TAMPA — Two top potential Republican contenders to replace Rep. C.W. Bill Young — state Sens. Jack Latvala and Jeff Brandes — apparently won't enter the race, but another unexpected, big-name candidate is considering a run: Young's wife, Beverly Young.
Meantime, the field of potential Democratic contenders may include another prominent name: former state House Speaker Peter Rudy Wallace.
Rep. Kathy Castor, D-Tampa, said Wednesday she has suggested to Wallace that he consider the race and that he appeared willing to think it over.
Young, who underwent another procedure Wednesday to help alleviate decades of pain in his back, said in an interview just beforehand that he made his decision after 22 House terms because, “Just all of a sudden, I realized it was my time.”
Young said the question of when to retire first arose for him decades ago in a conversation with the late U.S. Sen. John C. Stennis, a Mississippi Democrat.
“I drove him home that night and he had announced his retirement,” Young recalled. “I said, 'Senator, how do you know it is time? You are so busy. Still involved. Still doing things that are important.' He said, 'You will know it's time.' And all of a sudden, I knew it was time.' ”
Young has suffered severe back problems since he was injured in a small plane crash in the 1970s.
A run by Beverly Young is a serious prospect, in part because of a tradition in American politics of wives replacing husbands in elected office, said retired University of South Florida political scientist Darryl Paulson, a Republican.
“Until 15 or 20 years ago, the most common way for women to hold a seat in Congress was 'the widow's mandate' — the member died, and the widow was appointed or elected,” he said.
Examples include Muriel Humphrey, appointed to replace her husband, Minnesota Sen. Hubert Humphrey in 1978, and Mary Bono, elected in 1998 to succeed her deceased husband, California Rep. Sonny Bono.
Beverly Young is known to be outspoken on issues, and often associated with Young's causes, especially the welfare of wounded American troops — potential advantages in a race, said Todd Pressman, a Palm Harbor-based political and government consultant.
“She has not been the standard retiring political wife,” he said.
Paulson and Pressman also said Beverly Young could make campaigning awkward for Republican primary competitors, who would have to be diplomatic and respectful in a campaign against the wife of a GOP icon.
In an interview, Beverly Young said she would run because of criticism of her husband by his current and former Democratic opponent, St. Petersburg lawyer Jessica Ehrlich.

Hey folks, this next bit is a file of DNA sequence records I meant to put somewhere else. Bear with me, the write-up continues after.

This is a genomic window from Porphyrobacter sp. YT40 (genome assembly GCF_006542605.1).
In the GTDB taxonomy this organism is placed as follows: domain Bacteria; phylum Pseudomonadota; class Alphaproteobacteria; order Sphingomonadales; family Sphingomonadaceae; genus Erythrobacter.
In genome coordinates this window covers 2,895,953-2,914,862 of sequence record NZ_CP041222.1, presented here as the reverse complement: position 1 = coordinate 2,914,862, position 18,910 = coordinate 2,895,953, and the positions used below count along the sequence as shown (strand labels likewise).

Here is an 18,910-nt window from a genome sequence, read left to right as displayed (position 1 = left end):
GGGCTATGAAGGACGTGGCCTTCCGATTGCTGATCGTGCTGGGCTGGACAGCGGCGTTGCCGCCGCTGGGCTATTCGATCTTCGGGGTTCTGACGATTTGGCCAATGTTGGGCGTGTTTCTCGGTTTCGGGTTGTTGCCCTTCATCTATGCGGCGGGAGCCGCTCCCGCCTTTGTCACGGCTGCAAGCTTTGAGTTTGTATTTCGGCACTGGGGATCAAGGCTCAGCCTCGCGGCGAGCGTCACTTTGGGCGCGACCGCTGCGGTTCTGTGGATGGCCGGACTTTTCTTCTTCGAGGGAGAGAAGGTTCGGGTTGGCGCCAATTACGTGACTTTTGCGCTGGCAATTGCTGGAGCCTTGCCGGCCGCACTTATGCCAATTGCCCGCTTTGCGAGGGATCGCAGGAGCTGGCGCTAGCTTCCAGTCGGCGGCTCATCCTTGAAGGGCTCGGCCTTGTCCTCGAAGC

“Bill has been Pinellas County for 50 years,” his wife said. “Democrats and Republicans both love him, and she is saying things that are untrue, saying that he doesn't care about the people in Pinellas County and doesn't care about the troops. That really offends me.”
Young said she will run “if Jessica Ehrlich gets on the ballot,” which suggests she won't decide for several months; qualifying for the race begins April 14.
In 2012 and this year, Ehrlich has refrained from unusually negative campaigning, occasionally speaking respectfully of Young's lengthy service. She has, however, hit him with standard Democratic critiques, suggesting he's less concerned about the middle class than about partisan politics and associating him with congressional failures.
She has said Young “has become a symptom of what's broken up there,” and that voters “are tired of Congressman Young's broken, dysfunctional politics in Washington and are ready for new leadership who will listen and understand what families are going through in Pinellas.”
After the congressman's announcement of his retirement Wednesday, Ehrlich said, “My first reaction is to thank him for his 43 years of service to his community.”
In response to Beverly Young's statements, Ehrlich said in an email, “I am proud and will continue to fight to end the gridlock in Congress hurting middle class families, most recently through this government shutdown. ... The priorities of Republicans in Congress are not those of middle class families in Pinellas County.”
With Young's announcement, the race for his south Pinellas County district went from a safe Republican win to one of a handful of competitive races in the nation that could decide control of the House in 2014 — a tossup race with no incumbent running.
Perhaps a score of candidates either are considering running — or won't rule out the possibility, even if they're unlikely to run.
“Politics is an ego game, and people like to be talked about,” Pressman said. “It can create interest by powerbrokers and interest groups, and raise your prominence.”
Latvala and Brandes on Wednesday refused to rule out running, but Thursday, both issued statements appearing to take their names out of the hat.
“I love the Florida Senate and want to stay there,” Latvala said.
“I have a young family and think I can best serve our community in the Florida Senate,” Brandes said.
Castor said Wallace didn't rule out running; Wallace couldn't be reached for comment.
A St. Petersburg lawyer and former state House speaker, Wallace has been one of the county's most prominent Democrats, but has long been out of the public eye. He served in the House from 1982-96; in 1998, he lost a race for education commissioner.